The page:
“No,” he said, “the planters out front are full of it.”

    We looked, and rosemary was indeed growing high in terra cotta pots on the outdoor patio. Had we been moving so quickly that we forgot to stop and smell the rosemary?

    We decided to hunt down a rosemary plant this weekend, to see how many different things we could do with the sprigs. Then, we received a tip on growing mint that caused us to switch gears. We’ll get to the rosemary later; today’s tip is an encouragement to use more mint—and different types of mint.

    The mint you plant will soon bear enough leaves to keep you in beverages (including cocktails), desserts, salads, soups and garnishes for the entire growing season.



    Much of what you find in the market is spearmint. But there are other wonderful varieties of mint to enhance your cooking: Head to your gardening store.

  • Apple mint, with fuzzy leaves and fruity tones, is popular in mint jelly (which is also called apple mint jelly), but has universal applications.
  • Chocolate mint has a delightful minty chocolate flavor that has been compared to Girl Scout Thin Mint cookies. It rocks dessert recipes and chocolate mint tea.
  • Orange mint tastes like candied orange peel with lavender notes (two of our favorite flavors).
  • Peppermint has a strong, classic menthol taste.
  • Spearmint, also called yerba buena, is a strong and popular flavor and fragrance that is easily released with light crushing or bruising of the leaves.
  • Sweet mint has extra-large leaves that many cooks prefer for easier chopping.

    Mints are fast-growing, spreading plants. You need to give them room to grow outdoors, or you can contain them in a pot—outdoors or indoors.

    Mints send out runners that spread above and just under the ground, quickly forming large, lush green patches. In the right place, mint makes a sensational, seasonal ground cover. You can also contain mint in tight places such as between pavers of a walkway.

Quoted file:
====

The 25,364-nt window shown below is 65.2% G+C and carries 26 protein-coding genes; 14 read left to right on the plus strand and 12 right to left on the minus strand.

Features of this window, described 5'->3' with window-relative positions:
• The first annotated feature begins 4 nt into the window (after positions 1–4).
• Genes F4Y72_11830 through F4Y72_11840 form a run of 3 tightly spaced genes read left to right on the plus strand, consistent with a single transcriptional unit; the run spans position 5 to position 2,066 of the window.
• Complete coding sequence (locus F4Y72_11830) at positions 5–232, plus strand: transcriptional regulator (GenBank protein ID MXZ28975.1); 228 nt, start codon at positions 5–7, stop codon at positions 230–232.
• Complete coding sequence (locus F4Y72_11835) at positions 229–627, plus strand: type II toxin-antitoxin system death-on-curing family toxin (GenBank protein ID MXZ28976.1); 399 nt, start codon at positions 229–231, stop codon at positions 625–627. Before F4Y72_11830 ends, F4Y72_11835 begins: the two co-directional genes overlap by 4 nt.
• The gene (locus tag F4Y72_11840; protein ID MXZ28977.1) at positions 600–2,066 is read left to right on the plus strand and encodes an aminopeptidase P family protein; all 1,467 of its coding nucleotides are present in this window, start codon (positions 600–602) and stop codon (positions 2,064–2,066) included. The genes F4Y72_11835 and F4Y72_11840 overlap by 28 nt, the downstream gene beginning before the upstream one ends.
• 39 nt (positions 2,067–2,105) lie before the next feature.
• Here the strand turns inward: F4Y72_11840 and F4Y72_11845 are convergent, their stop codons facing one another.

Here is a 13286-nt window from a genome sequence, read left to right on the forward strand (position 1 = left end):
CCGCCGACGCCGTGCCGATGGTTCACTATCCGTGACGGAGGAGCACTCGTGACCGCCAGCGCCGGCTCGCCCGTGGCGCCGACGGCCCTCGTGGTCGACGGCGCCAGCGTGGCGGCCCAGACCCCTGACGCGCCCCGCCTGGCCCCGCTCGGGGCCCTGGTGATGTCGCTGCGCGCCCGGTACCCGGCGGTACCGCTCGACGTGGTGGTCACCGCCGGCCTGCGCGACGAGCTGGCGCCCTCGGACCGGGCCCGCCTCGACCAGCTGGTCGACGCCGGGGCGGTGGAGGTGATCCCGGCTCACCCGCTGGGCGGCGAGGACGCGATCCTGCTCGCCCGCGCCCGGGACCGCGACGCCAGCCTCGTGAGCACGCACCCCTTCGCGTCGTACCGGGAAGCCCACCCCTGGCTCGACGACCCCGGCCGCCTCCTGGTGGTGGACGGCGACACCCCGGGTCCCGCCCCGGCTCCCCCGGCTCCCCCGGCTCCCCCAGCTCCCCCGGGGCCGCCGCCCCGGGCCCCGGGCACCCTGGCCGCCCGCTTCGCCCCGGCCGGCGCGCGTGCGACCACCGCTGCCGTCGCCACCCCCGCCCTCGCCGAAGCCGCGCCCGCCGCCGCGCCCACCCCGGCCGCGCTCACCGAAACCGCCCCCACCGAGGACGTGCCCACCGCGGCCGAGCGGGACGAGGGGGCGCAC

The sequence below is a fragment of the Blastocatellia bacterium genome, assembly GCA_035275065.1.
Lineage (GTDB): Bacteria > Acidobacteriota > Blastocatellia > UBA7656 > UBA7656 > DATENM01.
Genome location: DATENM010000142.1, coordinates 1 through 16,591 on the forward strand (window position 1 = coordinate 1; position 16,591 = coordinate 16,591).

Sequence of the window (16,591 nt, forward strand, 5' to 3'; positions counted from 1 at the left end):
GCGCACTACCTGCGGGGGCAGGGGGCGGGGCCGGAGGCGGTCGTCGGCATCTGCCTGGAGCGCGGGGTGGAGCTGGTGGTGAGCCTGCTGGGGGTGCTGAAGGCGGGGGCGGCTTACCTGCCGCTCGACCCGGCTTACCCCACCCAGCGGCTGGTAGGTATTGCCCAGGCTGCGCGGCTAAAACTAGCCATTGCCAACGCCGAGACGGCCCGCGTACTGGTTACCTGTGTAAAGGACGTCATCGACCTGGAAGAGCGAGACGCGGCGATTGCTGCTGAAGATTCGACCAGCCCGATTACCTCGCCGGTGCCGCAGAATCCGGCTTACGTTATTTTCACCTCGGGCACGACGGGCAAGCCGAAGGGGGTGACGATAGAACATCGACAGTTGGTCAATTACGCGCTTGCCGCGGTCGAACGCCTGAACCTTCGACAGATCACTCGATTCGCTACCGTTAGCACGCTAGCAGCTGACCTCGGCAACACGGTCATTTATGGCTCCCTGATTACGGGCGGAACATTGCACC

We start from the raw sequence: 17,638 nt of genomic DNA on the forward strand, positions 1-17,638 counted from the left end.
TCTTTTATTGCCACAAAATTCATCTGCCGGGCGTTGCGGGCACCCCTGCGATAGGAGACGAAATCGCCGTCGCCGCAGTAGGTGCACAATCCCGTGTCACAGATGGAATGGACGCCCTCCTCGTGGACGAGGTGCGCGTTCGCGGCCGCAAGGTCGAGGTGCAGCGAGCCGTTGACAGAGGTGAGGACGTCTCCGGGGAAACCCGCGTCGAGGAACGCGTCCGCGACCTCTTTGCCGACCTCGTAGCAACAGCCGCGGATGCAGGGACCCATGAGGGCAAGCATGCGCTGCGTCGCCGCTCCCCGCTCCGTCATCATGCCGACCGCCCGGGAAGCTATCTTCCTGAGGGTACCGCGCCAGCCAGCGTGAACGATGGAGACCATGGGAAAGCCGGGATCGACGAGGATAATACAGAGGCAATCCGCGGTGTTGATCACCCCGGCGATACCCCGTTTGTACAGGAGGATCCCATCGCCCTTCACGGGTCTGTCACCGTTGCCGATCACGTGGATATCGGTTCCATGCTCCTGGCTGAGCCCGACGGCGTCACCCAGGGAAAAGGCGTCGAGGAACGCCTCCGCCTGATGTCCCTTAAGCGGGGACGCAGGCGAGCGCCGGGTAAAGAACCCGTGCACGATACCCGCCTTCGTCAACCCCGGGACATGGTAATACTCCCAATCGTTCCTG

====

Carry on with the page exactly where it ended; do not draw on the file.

Mint perfumes the air wherever it is planted: It delivers an aromatic treat each time you walk past it.

    Here are mint-growing tips from Bonnie Plants, a national plant wholesaler committed to green gardening. The company makes eco-friendly gardening products and biodegradable peat pots and fiber pots that have already prevented millions of pounds of plastic from entering landfills.



    1. POT IT. The most popular way to grow mint is in a pot where you can keep it contained and handy near the kitchen for a constant supply of sprigs. Choose a potting mix that retains water to be sure soil stays moist.

    2. PLANT IT. If you have outdoor space, select a damp area in your garden in either full sun or partial shade. Mint prefers fertile soil with a pH from 6.0 to 7.0. It is vigorous on its own but will appreciate a little fertilizer every few weeks, especially if you harvest a lot of mint.

    You can also mulch around the plants to keep roots moist; plants will die back in dry soil. Keep plants in check by harvesting the tips regularly and pulling up wayward runners in the garden. Mint’s small flowers bloom from June to September. Trim them before the buds open to keep the plant compact.


    A pot of mint ornamenting the front lawn. It can also grow inside. Photo courtesy



    When cooking with mint, it’s best to use the leaves. Mint stems are tougher than leaves and not as flavorful.